“I am 20 years old, and in my entire life there has not been a single day of freedom,” a young woman proclaimed before TV cameras at a protest in Moscow on August 10. She was one of roughly 50,000 people who gathered that day to demand fair elections in September’s City Duma race, and advocate the release of activists arrested at earlier demonstrations for the same cause. The August 10 rally was the most-attended protest Russia has witnessed since the so-called “Bolotnaya” wave of anti-Putin rallies in late 2011 and 2012. But does Russia’s new protest movement belong to the millennials? In a special essay for Meduza, Olga Zeveleva, an Oxford Russia Fellow at the University of Cambridge’s Department of Sociology, looks at how generational politics and new forms of mobilization have shaped recent events in Moscow.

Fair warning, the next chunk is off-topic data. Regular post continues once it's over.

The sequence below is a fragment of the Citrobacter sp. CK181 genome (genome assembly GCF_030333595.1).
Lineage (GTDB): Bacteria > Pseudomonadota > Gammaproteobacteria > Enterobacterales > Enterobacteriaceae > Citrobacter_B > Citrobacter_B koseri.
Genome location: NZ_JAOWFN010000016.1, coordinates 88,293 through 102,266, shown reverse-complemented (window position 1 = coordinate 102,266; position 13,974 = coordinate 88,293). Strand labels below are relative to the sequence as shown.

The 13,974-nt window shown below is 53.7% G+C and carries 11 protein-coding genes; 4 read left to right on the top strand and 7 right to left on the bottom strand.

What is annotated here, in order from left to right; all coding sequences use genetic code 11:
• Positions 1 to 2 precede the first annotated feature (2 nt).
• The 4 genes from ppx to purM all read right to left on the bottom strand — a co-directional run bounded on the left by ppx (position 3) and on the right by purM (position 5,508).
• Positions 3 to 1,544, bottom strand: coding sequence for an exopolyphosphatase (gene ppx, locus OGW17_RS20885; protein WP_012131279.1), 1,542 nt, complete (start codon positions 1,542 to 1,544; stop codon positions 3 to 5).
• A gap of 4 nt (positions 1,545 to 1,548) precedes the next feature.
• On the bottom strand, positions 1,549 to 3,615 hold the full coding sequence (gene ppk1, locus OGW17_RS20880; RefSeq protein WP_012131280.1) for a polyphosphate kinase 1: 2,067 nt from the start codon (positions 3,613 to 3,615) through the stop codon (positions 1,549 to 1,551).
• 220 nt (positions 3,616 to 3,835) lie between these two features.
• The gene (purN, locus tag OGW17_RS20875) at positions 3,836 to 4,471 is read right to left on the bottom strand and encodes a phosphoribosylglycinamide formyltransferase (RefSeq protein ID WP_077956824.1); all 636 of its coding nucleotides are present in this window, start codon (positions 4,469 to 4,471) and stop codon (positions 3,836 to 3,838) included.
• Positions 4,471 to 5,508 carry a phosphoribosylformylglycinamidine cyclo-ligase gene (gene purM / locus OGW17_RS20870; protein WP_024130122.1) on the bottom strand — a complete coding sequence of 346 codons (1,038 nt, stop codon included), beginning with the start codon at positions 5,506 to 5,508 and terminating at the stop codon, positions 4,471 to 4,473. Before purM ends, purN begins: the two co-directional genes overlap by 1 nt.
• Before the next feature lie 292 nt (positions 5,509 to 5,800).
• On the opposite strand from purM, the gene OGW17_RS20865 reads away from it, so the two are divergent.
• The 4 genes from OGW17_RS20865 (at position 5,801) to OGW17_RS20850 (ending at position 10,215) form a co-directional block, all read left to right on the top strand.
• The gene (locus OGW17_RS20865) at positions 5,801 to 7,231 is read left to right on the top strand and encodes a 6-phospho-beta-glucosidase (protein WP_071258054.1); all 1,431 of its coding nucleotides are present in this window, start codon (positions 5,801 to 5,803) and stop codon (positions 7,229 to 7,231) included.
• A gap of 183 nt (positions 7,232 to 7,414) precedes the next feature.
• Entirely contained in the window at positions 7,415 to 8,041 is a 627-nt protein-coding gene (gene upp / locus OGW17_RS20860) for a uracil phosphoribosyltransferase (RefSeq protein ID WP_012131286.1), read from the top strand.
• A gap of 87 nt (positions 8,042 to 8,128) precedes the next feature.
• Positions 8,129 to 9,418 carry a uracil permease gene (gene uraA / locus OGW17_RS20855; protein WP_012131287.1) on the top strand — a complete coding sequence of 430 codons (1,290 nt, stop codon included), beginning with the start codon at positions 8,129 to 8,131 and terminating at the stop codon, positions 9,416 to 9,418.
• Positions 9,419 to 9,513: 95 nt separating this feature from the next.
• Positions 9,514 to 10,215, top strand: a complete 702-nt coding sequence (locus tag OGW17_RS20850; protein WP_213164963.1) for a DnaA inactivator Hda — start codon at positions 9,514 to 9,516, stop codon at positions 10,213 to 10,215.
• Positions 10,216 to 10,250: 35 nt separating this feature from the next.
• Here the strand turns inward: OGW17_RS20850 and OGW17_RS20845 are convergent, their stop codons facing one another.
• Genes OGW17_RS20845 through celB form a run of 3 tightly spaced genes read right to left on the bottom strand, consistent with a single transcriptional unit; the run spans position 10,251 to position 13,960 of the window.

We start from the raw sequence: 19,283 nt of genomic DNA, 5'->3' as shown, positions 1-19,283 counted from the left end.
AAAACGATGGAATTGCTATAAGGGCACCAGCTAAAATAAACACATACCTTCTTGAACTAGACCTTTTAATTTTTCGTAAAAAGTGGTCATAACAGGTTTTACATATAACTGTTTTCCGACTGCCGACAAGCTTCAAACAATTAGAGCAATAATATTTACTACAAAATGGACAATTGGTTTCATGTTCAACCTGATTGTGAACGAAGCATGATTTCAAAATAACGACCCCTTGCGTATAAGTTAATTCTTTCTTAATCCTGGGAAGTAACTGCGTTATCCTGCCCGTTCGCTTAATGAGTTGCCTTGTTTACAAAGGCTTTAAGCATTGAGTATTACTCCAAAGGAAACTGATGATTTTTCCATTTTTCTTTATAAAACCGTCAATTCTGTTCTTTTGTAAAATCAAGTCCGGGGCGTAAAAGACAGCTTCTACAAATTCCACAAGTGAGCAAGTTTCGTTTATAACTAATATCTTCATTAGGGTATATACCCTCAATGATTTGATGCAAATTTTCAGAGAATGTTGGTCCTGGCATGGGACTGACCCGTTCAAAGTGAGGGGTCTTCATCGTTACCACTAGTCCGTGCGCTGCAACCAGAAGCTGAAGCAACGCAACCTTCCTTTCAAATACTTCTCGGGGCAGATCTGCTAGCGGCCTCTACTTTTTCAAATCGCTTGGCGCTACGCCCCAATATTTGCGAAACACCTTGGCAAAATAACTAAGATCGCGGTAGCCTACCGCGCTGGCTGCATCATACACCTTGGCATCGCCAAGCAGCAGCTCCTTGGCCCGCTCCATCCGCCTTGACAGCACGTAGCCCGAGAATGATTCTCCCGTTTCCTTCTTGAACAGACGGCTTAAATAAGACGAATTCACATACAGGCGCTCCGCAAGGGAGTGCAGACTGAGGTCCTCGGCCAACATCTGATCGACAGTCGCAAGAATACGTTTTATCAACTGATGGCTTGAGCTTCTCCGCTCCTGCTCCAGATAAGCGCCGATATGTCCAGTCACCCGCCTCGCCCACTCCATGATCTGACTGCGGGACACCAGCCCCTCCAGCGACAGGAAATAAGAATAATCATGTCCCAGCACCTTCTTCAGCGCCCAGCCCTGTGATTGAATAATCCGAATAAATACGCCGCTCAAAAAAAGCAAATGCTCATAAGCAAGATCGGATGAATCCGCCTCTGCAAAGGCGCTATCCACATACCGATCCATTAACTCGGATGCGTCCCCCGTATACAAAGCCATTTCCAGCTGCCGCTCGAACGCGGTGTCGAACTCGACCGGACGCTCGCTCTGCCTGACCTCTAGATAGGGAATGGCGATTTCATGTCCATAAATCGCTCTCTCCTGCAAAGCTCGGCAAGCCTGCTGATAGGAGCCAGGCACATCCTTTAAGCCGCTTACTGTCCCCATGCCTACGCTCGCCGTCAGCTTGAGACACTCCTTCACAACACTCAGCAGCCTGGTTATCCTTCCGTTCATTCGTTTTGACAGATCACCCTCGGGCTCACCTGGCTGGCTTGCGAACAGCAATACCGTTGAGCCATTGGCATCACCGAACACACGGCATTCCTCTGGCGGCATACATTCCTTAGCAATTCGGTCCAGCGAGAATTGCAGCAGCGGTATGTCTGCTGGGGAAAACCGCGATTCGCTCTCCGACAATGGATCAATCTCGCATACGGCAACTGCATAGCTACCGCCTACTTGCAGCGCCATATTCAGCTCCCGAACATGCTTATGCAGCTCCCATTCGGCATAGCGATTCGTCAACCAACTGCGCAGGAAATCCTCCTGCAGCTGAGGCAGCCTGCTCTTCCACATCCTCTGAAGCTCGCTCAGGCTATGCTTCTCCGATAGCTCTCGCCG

Putin’s pesky millennials. Sociologist Olga Zeveleva explains what makes today’s protesters in Moscow something new for Russia
August 14, 2019 | Meduza | Shares: 298